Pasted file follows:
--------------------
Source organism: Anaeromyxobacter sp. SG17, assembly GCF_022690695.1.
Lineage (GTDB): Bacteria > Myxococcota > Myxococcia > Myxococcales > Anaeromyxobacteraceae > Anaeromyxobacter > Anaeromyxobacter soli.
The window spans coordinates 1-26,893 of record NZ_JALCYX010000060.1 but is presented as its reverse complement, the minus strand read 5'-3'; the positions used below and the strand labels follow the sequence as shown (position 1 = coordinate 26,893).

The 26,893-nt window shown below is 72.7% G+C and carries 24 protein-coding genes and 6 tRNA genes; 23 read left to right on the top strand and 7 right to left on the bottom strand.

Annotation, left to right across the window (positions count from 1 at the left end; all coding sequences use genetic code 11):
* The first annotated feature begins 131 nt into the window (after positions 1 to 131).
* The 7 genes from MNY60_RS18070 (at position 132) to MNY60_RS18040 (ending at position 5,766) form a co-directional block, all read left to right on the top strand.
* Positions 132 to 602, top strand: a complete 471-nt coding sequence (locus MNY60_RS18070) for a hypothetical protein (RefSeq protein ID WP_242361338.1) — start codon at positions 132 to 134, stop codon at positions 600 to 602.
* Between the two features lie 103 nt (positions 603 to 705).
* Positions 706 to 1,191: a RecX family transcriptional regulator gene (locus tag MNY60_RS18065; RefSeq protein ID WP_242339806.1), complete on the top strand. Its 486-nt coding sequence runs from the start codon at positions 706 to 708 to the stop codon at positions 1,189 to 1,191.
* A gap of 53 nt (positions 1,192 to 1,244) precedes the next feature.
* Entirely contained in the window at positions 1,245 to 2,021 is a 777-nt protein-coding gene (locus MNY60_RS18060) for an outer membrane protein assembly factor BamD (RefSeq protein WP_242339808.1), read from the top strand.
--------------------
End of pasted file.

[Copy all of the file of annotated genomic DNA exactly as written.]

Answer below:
Source organism: Anaeromyxobacter sp. SG17, assembly GCF_022690695.1.
Lineage (GTDB): Bacteria > Myxococcota > Myxococcia > Myxococcales > Anaeromyxobacteraceae > Anaeromyxobacter > Anaeromyxobacter soli.
The window spans coordinates 1-26,893 of record NZ_JALCYX010000060.1 but is presented as its reverse complement, the minus strand read 5'-3'; the positions used below and the strand labels follow the sequence as shown (position 1 = coordinate 26,893).

The 26,893-nt window shown below is 72.7% G+C and carries 24 protein-coding genes and 6 tRNA genes; 23 read left to right on the top strand and 7 right to left on the bottom strand.

Annotation, left to right across the window (positions count from 1 at the left end; all coding sequences use genetic code 11):
* The first annotated feature begins 131 nt into the window (after positions 1 to 131).
* The 7 genes from MNY60_RS18070 (at position 132) to MNY60_RS18040 (ending at position 5,766) form a co-directional block, all read left to right on the top strand.
* Positions 132 to 602, top strand: a complete 471-nt coding sequence (locus MNY60_RS18070) for a hypothetical protein (RefSeq protein ID WP_242361338.1) — start codon at positions 132 to 134, stop codon at positions 600 to 602.
* Between the two features lie 103 nt (positions 603 to 705).
* Positions 706 to 1,191: a RecX family transcriptional regulator gene (locus tag MNY60_RS18065; RefSeq protein ID WP_242339806.1), complete on the top strand. Its 486-nt coding sequence runs from the start codon at positions 706 to 708 to the stop codon at positions 1,189 to 1,191.
* A gap of 53 nt (positions 1,192 to 1,244) precedes the next feature.
* Entirely contained in the window at positions 1,245 to 2,021 is a 777-nt protein-coding gene (locus MNY60_RS18060) for an outer membrane protein assembly factor BamD (RefSeq protein WP_242339808.1), read from the top strand.